1. Any suggestions to support libraries?

Like (I imagine) most children, I discovered the joy and importance of reading at my local public library — and not at school — and therefore owe libraries a debt that can never be repaid. It’s worth saying this, perhaps, in a time when arts funding of all sorts is under question in this country and elsewhere. So nothing would make me prouder than bringing this tiny addition to literature in English back to libraries by way of talks or readings or displays.

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Richard Major

You can vote for Quintember here.

‘Major’ Book Launches

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Shadows in the Bookshop

Our highly anticipated anthology ‘Shadows on the Fens’  will be launched at 7pm on  Friday 30th September at Waterstones in Cambridge, accompanied by Autumn Nightmares– a special event celebrating the ghost story tradition in East Anglia.

Many great writers have set their finest ghostly tales in Norfolk, Lincolnshire, Cambridgeshire and Suffolk, and over 20 of these are contained in this anthology. Several of these tales have not been available for many years.

The anthology features three new stories too. These include Black Shuck the Devil’s Dog, by Piers Warren, who is the winner of a special competition we held with the Eastern Daily Press to find a local writer who is carrying on the region’s famous tradition of the ghost story.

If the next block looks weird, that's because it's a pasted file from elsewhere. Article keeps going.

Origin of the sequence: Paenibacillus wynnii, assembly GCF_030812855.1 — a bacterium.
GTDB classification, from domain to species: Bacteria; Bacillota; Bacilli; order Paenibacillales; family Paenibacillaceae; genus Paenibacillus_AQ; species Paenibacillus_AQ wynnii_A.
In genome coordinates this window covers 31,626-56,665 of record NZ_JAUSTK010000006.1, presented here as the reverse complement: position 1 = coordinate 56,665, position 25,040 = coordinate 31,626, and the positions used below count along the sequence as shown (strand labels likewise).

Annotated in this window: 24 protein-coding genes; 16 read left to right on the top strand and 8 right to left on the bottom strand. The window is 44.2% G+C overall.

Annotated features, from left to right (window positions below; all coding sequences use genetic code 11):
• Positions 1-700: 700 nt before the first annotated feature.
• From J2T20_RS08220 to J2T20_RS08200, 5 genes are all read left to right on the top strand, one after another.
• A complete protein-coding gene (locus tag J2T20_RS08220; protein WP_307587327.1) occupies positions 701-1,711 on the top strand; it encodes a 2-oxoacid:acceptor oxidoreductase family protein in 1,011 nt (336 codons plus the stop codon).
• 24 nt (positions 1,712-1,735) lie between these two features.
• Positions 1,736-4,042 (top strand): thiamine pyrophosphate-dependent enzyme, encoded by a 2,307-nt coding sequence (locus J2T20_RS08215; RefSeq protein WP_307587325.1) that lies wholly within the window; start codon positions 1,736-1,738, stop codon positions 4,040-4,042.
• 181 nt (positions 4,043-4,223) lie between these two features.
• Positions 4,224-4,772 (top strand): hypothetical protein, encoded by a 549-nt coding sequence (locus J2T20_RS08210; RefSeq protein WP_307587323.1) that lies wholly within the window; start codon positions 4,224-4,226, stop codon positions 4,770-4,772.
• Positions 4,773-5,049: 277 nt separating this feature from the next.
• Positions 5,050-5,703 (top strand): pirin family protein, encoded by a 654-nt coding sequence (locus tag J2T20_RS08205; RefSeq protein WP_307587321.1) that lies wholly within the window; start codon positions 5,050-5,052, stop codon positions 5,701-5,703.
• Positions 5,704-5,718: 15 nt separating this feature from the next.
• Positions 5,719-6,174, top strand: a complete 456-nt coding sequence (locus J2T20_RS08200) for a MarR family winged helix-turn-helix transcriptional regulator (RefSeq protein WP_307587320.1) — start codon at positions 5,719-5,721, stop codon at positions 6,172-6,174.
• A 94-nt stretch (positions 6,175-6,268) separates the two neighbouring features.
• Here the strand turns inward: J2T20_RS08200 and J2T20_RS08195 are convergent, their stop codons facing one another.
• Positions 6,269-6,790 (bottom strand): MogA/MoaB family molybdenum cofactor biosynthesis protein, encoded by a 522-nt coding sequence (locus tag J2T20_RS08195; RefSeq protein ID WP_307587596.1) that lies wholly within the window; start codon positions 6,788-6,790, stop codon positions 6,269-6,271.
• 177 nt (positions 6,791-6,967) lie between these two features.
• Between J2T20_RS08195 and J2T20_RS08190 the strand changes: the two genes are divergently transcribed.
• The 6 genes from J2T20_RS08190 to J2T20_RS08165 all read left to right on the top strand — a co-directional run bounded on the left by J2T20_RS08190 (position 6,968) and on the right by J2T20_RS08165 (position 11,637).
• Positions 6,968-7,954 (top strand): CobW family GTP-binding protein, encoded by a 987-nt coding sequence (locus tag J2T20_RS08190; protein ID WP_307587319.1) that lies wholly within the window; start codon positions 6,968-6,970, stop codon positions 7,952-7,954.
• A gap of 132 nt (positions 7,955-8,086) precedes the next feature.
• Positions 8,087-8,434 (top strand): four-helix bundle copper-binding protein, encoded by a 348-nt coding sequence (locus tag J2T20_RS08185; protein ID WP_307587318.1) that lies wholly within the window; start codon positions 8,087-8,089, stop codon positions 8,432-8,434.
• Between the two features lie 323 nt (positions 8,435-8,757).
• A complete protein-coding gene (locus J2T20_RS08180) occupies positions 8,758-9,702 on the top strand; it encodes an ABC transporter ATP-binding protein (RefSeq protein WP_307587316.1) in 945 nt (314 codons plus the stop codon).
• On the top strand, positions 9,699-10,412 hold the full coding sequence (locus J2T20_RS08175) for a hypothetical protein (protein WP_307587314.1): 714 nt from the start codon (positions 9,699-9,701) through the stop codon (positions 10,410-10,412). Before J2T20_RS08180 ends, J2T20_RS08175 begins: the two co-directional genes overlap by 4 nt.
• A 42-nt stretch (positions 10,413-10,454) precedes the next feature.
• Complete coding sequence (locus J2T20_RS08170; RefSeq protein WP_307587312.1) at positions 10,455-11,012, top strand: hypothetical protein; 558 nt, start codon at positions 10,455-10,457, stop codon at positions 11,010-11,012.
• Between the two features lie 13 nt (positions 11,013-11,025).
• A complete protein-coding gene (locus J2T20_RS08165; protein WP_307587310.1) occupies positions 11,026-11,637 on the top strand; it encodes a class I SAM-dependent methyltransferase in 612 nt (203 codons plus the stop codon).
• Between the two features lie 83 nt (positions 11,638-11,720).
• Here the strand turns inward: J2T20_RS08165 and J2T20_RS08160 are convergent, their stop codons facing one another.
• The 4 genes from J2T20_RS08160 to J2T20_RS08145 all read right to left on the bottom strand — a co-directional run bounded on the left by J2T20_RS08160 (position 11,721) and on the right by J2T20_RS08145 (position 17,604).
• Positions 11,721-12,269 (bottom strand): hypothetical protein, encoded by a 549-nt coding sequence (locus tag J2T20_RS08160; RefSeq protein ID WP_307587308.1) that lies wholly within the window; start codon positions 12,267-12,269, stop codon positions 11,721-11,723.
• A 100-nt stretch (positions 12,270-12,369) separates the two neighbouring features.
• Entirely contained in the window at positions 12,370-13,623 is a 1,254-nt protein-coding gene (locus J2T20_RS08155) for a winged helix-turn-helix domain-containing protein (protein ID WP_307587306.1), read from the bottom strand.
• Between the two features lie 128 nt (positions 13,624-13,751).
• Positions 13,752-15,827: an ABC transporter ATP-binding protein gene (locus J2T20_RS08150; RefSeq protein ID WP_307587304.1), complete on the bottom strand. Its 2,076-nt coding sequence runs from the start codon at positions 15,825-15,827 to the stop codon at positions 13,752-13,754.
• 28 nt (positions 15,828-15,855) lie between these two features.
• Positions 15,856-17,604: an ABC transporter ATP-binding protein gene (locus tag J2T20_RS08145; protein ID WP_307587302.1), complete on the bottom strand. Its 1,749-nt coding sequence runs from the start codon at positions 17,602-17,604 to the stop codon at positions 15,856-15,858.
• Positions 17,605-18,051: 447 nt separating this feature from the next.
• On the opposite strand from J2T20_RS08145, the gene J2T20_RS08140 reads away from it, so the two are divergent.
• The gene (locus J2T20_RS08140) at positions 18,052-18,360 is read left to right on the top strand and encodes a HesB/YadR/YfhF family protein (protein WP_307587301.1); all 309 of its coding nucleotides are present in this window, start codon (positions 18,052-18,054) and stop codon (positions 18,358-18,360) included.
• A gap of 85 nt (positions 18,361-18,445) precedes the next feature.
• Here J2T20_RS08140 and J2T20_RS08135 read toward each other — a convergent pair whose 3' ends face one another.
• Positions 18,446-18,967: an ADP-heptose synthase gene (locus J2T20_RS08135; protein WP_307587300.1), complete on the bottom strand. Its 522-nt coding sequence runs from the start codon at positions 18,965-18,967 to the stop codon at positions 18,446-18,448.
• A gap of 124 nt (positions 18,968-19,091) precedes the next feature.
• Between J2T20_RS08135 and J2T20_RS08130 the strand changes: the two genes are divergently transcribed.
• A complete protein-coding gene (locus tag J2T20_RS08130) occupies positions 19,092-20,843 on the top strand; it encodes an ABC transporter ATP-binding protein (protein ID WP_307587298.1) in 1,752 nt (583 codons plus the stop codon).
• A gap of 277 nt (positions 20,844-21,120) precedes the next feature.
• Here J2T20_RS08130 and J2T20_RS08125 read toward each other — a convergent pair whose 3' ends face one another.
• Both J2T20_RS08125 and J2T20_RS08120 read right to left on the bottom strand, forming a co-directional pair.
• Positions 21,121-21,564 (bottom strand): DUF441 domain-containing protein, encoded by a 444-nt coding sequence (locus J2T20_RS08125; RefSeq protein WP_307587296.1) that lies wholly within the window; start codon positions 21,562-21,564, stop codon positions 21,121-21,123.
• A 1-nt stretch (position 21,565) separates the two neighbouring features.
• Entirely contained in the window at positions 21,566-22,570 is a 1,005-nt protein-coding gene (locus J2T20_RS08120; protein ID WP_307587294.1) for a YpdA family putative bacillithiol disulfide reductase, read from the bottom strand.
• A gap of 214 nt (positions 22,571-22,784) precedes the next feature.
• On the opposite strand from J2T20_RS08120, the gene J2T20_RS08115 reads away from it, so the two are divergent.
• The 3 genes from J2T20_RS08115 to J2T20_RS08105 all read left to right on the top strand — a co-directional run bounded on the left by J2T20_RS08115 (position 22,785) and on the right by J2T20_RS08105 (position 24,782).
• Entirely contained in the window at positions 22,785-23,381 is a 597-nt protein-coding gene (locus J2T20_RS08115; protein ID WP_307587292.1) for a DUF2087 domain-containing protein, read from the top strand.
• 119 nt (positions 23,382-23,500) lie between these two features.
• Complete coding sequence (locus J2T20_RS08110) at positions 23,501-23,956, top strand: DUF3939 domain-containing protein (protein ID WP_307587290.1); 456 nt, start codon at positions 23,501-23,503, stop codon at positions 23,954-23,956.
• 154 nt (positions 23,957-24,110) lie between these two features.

Tickets for Autumn Nightmares are £4 (redeemable against the purchase of the book) and are now on sale from Waterstones’ Cambridge store and on its website.  Tel: 01223 351 688

This event, only really suitable for adult audiences, will feature actor Richard Holliss in the persona of M.R. James. (Montague Rhodes James was a distinguished academic who was based at King’s College Cambridge, and the author of what are regarded as the finest ghost stories in the English language). Author Piers Warren, and actor Robin Watson, who recently triumphed in a production of The Dresser, will be joining him to read a selection of stories with accompanying sound effects etc.

Autumn Nightmares – An Evening of East Anglian Ghost Stories. Halloween comes early this year when on September 30th, at Waterstones in Cambridge, the launch of Shadows on the Fens, Wayne Adrian Drew’s anthology of new and classic ghostly tales, will be marked by a very special event. Please be aware that there will be low levels of lighting and ghostly sound effects at this chilling theatrical series of readings designed only for adult audiences.

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Latitude North Launched

3984448093_d6bc6980cbWe had a great get-together last night at Hughes Hall Cambridge, with friends, colleagues and well-wishers there to see Charles Moseley’s  Latitude North brought into the world. But don’t be down-hearted if you weren’t there, as we have teamed up with Cambridge institution Heffers to put on an event at their Trinity Street bookshop on 12 January. Charles will be reading from Latitude North and discussing his adventures and experiences in the far north, from the lost Viking settlements of Greenland to encounters with Polar bears. For more details, and to book your ticket, click here. The event is free, but places are limited and likely to go fast!